I was flattered to find that Dudley began the manuscript with my story and then pursued as a recurrent theme throughout the work the metaphor that I had used to describe the original source of and continuing fascination for the craft. It was my account of the power and magic found in the old Pinocchio story, i.e., the humble Gepetto artisan witnessing with surprise the sudden animation of the artifact he had just fashioned from dead wood, springing off his work table and acquiring a life of its own. Pretty heady stuff--but I think many amateurs that find themselves driven to pursue the mysteries, agonies and glory of artisanal guitarmaking, can likely identify something of that story in themselves. Ms. Dudley asked me for comments after reading her manuscript, which I will share with my readers below:


I'm returning your manuscript with appreciative thanks for your thoroughness. It is really was a great revelation to me, as I will discuss further below. You were able to fill in all the blanks in a field that I've been living in for over 40 years! It is indeed an amazingly encyclopedic overview of the luthier's world in the United States. I'm flattered you included me--nay featured me, by placing me first-- along with all the principal figures in the American "artisal" guitar universe, from Linda Manzer and James Olsen to Golab Gidwani and Dan Erlewine. I couldn't put it down, it was so satisfying and insightful. A true delight. A serious masterwork!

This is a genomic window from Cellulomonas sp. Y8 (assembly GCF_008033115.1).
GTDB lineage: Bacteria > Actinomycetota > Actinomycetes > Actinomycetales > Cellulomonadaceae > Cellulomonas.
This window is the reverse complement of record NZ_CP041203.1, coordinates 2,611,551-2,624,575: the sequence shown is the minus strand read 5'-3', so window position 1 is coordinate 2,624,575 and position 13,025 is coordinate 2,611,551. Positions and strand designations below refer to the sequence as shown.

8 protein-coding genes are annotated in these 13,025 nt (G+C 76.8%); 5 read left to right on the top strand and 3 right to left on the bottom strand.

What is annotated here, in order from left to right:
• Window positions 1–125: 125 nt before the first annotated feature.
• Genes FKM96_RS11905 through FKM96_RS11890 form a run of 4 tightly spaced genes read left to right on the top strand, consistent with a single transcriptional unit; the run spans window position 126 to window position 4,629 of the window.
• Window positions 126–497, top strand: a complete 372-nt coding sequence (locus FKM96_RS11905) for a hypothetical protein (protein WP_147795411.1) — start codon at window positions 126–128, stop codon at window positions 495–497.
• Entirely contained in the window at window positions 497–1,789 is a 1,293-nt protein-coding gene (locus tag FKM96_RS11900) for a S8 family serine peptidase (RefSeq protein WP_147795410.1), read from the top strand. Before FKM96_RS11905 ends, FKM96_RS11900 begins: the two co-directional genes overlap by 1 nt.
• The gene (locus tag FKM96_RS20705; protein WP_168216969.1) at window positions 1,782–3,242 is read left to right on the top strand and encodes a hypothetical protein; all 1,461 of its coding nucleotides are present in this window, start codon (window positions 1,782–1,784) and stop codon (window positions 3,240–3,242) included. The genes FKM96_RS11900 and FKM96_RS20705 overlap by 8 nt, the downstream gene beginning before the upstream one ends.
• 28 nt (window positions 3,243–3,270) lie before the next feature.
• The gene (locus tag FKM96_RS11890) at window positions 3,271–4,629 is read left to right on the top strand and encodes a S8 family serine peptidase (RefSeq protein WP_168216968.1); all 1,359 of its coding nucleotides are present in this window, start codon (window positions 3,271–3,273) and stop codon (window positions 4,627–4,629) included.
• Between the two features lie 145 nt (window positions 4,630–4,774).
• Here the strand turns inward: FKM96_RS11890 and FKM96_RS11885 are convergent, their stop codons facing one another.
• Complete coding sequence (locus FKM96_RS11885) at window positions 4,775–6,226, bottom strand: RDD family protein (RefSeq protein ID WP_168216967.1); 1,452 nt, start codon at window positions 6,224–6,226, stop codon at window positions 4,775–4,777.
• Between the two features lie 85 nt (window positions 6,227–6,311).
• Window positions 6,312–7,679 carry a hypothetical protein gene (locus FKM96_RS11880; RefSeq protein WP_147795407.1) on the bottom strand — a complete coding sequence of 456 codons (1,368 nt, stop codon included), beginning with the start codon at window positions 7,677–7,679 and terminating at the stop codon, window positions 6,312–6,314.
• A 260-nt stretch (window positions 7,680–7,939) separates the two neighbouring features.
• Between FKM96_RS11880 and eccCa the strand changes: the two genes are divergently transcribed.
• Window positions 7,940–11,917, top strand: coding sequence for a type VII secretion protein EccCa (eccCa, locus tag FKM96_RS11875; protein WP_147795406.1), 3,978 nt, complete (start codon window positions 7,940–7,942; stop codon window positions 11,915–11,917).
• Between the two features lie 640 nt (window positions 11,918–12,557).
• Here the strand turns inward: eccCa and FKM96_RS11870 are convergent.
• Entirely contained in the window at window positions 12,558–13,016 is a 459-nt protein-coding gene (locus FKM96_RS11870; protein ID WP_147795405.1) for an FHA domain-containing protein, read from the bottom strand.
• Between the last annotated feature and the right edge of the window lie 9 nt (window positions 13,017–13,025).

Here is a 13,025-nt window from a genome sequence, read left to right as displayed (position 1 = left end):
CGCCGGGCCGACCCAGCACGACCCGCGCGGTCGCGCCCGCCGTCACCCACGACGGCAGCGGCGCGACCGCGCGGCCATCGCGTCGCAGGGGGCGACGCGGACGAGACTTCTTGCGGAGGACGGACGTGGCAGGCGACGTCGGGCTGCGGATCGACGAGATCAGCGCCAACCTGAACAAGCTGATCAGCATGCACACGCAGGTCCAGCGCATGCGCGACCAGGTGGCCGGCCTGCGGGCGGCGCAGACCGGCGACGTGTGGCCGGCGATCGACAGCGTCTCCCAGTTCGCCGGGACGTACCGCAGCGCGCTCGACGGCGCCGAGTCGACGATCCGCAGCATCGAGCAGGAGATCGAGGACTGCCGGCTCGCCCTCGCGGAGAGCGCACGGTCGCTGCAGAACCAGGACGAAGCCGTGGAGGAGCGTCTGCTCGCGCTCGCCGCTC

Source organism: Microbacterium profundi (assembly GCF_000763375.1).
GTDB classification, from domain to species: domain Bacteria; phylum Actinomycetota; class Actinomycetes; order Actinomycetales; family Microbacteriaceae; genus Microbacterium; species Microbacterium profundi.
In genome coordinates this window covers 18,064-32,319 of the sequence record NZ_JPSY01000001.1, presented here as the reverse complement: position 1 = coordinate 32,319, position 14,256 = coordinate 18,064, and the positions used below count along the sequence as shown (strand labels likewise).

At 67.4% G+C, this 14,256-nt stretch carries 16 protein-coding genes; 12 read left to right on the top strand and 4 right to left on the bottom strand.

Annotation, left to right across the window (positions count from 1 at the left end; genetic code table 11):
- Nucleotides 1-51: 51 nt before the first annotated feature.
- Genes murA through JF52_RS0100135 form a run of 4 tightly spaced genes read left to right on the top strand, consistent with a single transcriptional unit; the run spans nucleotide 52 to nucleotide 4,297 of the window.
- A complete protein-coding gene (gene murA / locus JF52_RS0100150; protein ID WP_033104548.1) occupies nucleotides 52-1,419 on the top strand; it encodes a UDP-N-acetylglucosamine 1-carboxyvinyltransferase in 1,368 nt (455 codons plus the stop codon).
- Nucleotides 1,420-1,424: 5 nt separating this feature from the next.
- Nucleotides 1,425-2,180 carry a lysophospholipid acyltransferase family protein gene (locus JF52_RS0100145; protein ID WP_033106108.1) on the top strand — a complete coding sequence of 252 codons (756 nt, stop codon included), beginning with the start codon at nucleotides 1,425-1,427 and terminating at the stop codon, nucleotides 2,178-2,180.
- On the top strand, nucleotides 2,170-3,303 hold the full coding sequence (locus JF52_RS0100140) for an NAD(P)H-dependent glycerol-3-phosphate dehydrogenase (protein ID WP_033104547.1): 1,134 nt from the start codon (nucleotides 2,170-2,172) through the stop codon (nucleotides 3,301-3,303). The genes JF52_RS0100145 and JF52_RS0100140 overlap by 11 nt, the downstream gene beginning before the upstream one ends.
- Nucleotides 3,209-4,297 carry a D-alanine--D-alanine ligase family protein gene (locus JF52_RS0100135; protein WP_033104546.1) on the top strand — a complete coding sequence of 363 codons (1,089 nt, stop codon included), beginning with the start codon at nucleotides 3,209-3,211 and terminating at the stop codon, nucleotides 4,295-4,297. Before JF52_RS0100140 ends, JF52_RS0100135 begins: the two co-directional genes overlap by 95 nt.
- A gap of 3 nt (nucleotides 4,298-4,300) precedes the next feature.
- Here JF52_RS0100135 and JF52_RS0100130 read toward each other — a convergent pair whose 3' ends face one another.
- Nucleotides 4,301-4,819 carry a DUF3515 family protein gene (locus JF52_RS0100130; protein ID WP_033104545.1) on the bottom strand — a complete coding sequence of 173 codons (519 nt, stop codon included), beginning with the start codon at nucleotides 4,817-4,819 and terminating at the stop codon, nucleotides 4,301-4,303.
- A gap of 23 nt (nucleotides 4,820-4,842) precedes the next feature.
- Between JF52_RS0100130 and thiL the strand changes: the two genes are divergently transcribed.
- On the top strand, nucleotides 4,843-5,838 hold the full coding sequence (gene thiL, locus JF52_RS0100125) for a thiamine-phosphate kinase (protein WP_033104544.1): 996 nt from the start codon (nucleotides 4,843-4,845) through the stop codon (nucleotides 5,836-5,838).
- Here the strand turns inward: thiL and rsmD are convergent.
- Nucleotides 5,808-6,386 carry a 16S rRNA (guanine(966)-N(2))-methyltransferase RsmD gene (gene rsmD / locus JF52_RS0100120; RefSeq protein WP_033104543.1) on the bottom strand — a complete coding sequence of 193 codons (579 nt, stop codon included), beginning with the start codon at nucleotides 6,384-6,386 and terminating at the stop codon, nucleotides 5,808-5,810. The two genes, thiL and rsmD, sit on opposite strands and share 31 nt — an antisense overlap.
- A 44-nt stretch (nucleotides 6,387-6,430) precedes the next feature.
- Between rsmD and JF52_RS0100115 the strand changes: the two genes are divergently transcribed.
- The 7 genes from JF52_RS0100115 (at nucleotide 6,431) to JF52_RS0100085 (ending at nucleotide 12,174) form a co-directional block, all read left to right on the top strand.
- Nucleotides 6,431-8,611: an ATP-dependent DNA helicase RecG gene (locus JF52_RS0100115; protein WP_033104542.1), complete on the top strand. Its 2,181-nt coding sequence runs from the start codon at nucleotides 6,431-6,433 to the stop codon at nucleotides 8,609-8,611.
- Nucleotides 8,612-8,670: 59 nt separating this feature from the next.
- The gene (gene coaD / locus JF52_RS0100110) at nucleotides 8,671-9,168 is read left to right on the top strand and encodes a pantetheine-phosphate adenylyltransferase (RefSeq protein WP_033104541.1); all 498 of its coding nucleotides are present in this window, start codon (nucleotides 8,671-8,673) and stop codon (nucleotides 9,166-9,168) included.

It was also quite a revelation to me: It seems that I'm the only nationally-recognized, professional luthier in the United States not making $20,000+ for each guitar! Now that I can clearly see the full landscape of my own field, I feel something like a odd bird—in contrast to many of my colleagues. I seem to be different from most of the accomplished makers described in the manuscript, in that the market I want to serve is almost entirely composed hard-working session musicians and serious up-and-comings. I price my instruments at what I need to support myself in a modest lifestyle, to support the costs of my studio and materials and to support the careers and art of the working artists that I esteem so highly. If that works out to $4-5000.00 per instrument, I feel it rather grasping to charge $25,000, essentially for a 20 inch wooden box with somebody else's strings and tuning machines attached to it. I suppose that makes me an odd bird in this aviary.